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We all know that young Australian drivers are over-represented in statistics relating to serious road crashes. While they are only 14 per cent of all licence holders, they are involved in around 25 per cent of serious incidents.

I can’t help but wonder whether young people are continuing to grapple with some emerging road safety issues and whether our relevant road safety campaign messages, or even the risks of penalties, are sinking in.

Slater and Gordon recently surveyed 2,000 Australians and we asked them what they believed were the biggest road safety concerns for young drivers, specifically those who were on probation.

One of the interesting findings from the research tells us that young Australians are more likely to think the biggest road safety concerns for probationary drivers are outside of their car and not in it.

What I mean by this is they were more likely than other age groups to name dangers that were external factors like other motorists driving dangerously and hooning; or being a victim of road rage by another driver.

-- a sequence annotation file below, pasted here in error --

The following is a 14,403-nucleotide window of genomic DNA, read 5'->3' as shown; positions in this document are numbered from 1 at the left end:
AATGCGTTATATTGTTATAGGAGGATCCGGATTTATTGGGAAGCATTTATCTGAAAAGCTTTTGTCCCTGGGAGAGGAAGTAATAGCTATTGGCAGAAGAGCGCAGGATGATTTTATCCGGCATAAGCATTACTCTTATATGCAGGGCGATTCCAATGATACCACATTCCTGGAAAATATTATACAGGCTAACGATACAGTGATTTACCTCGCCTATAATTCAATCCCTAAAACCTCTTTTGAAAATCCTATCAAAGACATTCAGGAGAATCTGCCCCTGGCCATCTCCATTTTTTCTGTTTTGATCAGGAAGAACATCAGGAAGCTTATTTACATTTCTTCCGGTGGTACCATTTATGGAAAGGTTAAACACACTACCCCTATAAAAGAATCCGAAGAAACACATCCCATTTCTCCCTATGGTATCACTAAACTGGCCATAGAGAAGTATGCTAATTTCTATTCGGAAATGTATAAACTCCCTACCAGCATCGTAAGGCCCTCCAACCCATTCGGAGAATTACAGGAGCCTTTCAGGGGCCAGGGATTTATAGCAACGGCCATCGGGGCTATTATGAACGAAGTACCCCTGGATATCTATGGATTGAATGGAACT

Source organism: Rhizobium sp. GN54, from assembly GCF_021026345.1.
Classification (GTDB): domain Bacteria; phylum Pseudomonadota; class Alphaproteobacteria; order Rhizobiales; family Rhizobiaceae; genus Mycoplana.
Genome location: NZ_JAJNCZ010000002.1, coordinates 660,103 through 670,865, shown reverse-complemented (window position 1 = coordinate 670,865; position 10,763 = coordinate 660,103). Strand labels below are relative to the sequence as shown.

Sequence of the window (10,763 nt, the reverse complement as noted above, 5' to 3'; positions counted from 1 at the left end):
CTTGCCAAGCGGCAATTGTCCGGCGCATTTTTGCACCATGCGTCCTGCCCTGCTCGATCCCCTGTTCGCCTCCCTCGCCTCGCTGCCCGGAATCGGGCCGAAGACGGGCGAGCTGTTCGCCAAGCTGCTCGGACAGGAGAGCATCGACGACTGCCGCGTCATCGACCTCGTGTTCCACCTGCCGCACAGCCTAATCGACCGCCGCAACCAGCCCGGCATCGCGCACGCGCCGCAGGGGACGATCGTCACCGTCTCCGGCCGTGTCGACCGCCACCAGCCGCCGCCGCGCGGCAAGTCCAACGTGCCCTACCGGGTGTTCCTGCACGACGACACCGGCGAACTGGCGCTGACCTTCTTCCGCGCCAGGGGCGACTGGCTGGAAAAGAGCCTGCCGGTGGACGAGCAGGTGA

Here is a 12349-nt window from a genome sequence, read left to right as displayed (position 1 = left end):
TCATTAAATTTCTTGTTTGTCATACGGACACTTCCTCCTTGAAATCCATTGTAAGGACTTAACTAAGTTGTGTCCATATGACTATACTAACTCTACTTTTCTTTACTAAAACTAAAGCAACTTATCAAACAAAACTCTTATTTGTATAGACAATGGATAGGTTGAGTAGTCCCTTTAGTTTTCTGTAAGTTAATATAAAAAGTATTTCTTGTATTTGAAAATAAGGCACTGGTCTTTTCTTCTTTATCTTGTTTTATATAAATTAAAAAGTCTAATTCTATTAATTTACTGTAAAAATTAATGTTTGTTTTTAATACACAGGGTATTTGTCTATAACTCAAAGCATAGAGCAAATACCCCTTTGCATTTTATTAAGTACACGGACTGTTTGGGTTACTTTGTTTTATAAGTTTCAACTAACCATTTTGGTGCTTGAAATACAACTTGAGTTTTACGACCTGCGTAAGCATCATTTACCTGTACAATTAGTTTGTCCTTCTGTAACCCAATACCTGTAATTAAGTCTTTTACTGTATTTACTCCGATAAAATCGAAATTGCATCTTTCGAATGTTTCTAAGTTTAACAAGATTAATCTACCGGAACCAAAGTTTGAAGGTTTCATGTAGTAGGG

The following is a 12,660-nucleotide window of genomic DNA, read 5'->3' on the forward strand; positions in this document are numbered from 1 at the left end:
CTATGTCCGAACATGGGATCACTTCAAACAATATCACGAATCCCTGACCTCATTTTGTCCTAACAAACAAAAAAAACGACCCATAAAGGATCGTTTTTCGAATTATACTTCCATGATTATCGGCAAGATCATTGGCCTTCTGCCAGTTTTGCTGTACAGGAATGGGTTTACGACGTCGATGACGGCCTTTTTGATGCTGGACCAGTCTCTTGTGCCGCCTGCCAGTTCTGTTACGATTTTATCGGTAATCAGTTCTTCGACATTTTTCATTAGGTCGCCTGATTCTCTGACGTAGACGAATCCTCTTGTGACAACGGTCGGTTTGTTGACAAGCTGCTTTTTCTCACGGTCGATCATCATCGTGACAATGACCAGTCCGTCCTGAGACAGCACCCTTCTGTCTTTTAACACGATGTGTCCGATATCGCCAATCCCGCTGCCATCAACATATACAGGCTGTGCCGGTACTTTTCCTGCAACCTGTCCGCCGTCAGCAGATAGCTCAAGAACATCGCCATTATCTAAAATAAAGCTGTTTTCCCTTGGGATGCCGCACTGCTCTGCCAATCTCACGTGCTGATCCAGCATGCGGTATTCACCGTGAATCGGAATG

On the other hand, young people were less likely to blame their own actions behind the wheel such as talking on a phone, drinking or drugging while driving, their own speeding, and distracting passengers.

What our findings suggest is that young people may be lacking self-awareness about their own actions, with many of them believing that driving dangers are external to them and that other motorists are to blame.

While drivers of any age should look carefully at their behaviour on the roads, the sense of invincibility assumed by some young drivers, coupled with their limited experience, can be a dangerous mix.

Young drivers benefit from support and education, particularly from an early age, to minimise their risky actions, so as a community we must focus on continuing to raise awareness and instilling safe attitudes and behaviours.

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The contents of this blog post are considered accurate as at the date of publication. However the applicable laws may be subject to change, thereby affecting the accuracy of the article. The information contained in this blog post is of a general nature only and is not specific to anyone’s personal circumstances. Please seek legal advice before acting on any of the information contained in this post.

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